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Jamie-Law
Jamie-Law, Solicitor
Category: Property Law
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Experience:  Solicitor
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I have a question about putting wooden floor in a share of

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Hi, I have a question about putting wooden floor in a share of freehold where we are three directors
Assistant: What steps have you taken so far? Have you prepared or filed any paperwork?
Customer: No. We've got a quote including quality underlay from a contractor. We have talked to the neighbors downstairs who have expressed their disapproval. We've offered for our contractor to come by so we can find a compromise together but they have ignored this. We don't know if a formal consent is required
Assistant: Where is the freehold located?
Customer: London, N19
Assistant: Anything else you want the lawyer to know before I connect you?
Customer: The only two parts in the lease we could find referring to the floor or wall alteration are:
Not without the consent in writing of the lessor or the surveyor to the lessor (which should not be unreasonably withheld to non-structural internal alterations) to make any alteration whatsoever to the plan design or elevation of the flat nor make any openings therein nor open up any floors walls or ceillings or any other part of the flat for the purpose of altering any pipes wires ducts sewers drains conduits or channels which serve y other part of the property or as a consequence of which any nuisance or annoyance may be cause to the occupant or any other part of the property.AndNot at any time to allow musical instrument radio set or television to play or operate in a manner audible outside the property and to carpet or insulate the Flat in a manner effectively to prevent undue noise and to take all reasonable steps and precautions to prevent smells and odours

Hello my name is ***** ***** I will help you with your question today. I am reviewing it, please give me a moment.

I assume your neighbour has wooden flooring?

Customer: replied 1 month ago.
We don't know. They are our neighbours downstairs and we didn't go at theirs.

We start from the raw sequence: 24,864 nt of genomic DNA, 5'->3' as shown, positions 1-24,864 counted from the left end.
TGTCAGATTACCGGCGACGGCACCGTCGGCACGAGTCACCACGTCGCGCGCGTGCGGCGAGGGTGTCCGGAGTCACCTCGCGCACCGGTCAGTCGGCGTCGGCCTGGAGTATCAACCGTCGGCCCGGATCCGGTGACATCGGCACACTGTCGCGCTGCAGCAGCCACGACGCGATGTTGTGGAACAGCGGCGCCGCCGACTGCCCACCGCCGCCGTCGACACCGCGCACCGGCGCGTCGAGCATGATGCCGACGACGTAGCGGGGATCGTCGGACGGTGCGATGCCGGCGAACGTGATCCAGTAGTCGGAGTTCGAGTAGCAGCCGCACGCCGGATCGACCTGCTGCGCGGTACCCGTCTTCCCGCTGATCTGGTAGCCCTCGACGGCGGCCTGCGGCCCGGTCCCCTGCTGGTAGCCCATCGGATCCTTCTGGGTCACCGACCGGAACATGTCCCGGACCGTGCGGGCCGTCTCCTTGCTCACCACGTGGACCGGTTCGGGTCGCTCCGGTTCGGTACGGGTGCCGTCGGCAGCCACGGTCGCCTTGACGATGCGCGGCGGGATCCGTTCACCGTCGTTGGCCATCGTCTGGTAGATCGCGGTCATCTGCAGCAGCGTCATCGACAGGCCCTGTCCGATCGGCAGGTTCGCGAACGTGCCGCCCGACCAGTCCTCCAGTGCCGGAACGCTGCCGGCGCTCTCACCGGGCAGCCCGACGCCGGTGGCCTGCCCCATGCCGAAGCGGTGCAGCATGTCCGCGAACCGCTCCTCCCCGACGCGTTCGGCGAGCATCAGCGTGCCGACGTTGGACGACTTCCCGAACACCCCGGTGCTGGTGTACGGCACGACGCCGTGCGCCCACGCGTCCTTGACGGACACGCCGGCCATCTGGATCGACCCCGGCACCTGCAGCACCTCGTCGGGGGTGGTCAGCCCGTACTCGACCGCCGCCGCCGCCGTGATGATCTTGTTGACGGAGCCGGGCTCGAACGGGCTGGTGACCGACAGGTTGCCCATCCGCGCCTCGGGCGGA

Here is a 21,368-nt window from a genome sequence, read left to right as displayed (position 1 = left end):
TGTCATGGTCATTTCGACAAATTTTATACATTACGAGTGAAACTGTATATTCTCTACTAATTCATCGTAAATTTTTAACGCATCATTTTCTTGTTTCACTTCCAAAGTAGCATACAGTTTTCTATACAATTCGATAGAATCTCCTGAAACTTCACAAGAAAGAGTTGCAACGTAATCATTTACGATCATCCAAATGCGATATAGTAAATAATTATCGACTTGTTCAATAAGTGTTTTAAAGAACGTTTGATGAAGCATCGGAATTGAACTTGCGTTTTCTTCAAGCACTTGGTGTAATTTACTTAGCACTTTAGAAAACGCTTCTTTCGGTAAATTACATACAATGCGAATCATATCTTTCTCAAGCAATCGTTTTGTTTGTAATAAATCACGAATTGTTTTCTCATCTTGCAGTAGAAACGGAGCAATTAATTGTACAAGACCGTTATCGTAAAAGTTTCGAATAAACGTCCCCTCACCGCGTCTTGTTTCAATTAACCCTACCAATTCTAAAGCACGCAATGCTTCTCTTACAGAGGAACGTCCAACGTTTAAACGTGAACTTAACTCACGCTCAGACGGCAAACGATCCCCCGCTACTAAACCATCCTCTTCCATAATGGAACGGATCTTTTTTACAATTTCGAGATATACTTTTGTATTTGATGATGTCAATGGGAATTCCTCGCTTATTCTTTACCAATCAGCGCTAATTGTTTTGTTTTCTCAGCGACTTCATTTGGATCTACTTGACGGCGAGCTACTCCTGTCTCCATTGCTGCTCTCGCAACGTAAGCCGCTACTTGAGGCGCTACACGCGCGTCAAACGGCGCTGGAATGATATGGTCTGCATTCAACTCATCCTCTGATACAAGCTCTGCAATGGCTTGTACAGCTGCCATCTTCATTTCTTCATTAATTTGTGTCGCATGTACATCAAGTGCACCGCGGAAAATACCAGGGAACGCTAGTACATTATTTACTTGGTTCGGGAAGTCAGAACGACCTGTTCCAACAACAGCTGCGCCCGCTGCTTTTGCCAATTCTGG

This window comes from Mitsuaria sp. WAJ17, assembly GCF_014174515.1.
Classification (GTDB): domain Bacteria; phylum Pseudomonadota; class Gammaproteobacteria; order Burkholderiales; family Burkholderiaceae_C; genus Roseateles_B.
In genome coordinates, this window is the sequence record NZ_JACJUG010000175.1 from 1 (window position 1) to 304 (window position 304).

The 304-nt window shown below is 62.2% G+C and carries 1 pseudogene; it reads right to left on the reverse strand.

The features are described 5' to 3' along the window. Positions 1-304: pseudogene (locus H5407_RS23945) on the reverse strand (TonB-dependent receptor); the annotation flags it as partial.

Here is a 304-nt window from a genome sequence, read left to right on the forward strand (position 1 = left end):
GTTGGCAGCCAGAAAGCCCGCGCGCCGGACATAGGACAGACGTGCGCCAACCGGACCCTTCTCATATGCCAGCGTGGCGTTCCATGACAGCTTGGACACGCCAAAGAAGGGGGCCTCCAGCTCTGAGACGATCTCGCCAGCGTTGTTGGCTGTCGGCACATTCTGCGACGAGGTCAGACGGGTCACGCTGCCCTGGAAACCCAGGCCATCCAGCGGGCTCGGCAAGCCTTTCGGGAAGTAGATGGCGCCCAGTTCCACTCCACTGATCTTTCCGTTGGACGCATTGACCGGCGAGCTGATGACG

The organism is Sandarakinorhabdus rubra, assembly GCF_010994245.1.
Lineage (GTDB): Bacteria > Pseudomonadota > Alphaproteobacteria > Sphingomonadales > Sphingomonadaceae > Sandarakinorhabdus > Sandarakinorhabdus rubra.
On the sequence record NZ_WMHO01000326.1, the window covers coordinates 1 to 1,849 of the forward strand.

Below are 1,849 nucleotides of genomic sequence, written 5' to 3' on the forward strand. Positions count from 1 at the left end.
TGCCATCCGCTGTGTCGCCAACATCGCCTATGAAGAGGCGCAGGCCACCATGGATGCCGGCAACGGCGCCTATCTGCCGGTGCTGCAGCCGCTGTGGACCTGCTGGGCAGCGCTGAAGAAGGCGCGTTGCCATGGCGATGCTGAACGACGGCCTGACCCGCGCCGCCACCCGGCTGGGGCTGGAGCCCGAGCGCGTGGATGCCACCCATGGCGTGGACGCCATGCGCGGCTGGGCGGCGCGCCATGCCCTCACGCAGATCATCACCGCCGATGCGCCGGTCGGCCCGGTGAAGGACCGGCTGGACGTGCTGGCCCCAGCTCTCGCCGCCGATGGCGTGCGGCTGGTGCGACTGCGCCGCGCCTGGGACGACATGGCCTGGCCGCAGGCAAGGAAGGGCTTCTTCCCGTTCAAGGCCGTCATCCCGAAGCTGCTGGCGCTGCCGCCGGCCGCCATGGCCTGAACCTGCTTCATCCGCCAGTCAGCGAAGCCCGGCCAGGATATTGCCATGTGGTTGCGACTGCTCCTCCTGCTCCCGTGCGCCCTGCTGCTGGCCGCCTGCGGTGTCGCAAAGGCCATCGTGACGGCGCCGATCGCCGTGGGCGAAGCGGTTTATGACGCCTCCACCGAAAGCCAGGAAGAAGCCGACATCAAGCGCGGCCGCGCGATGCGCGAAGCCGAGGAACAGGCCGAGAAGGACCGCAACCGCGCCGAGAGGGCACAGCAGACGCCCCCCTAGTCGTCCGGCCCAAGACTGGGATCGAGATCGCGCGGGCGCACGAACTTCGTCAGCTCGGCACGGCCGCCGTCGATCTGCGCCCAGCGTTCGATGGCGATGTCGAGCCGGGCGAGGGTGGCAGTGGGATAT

We're on the top floor and they are on the first floor. We also have neighbours in the basement, but we haven't talked to them about it yet.

Ok - I am not quite sure what your issue is? Are they just noisy?

Customer: replied 1 month ago.
Sorry, I realize the above wasn't clear. We want to replace the carpet (living room) and tiles (kitchen) with wooden floor. We’re keen on putting high quality underlay or even explore other solutions such as laminated flooring. But because our neighbor told us they didn't want us to do it, and as they are not responding to our proposition to get together with our contractor to talk about different options, we’d like to understand our rights:Do we need her permission/formal consent to do it? Is she in her legal right to oppose or force us to remove it? Are there any legal requirements we need to meet (e.g decibels level)?

No, you do not need consent.

It is your property. You have let them know the work is being done.

You can work in the day and your local Council will have prescribes times and levels of noise.

But you do not need permission.

Can I clarify anything for you about this today, please?

If not, I would appreciate a 5-star rating for my answer, by clicking the button at the top of the screen. If you need anything further I am available for a follow up at no extra cost.

Customer: replied 1 month ago.
Hi,
Thank you so much. Just one last clarification :)
We called lease advice scheme, and they told us we had to get consent from the LTD running our lease. We are all sharing a part of the freehold. So just want to confirm your opinion:
Despite this in the lease:
"Not at any time to allow musical instrument radio set or television to play or operate in a manner audible outside the property and to carpet or insulate the Flat in a manner effectively to prevent undue noise and to take all reasonable steps and precautions to prevent smells and odours"
we do not need their consent, nor they can oppose us to put wooden floor on the ground of undue noise?

Correct. I don't think that you need consent nor can they oppose
Does that clarify?

Jamie-Law and other Property Law Specialists are ready to help you
Customer: replied 1 month ago.
That's perfect! Thank you for your help

Pleasure.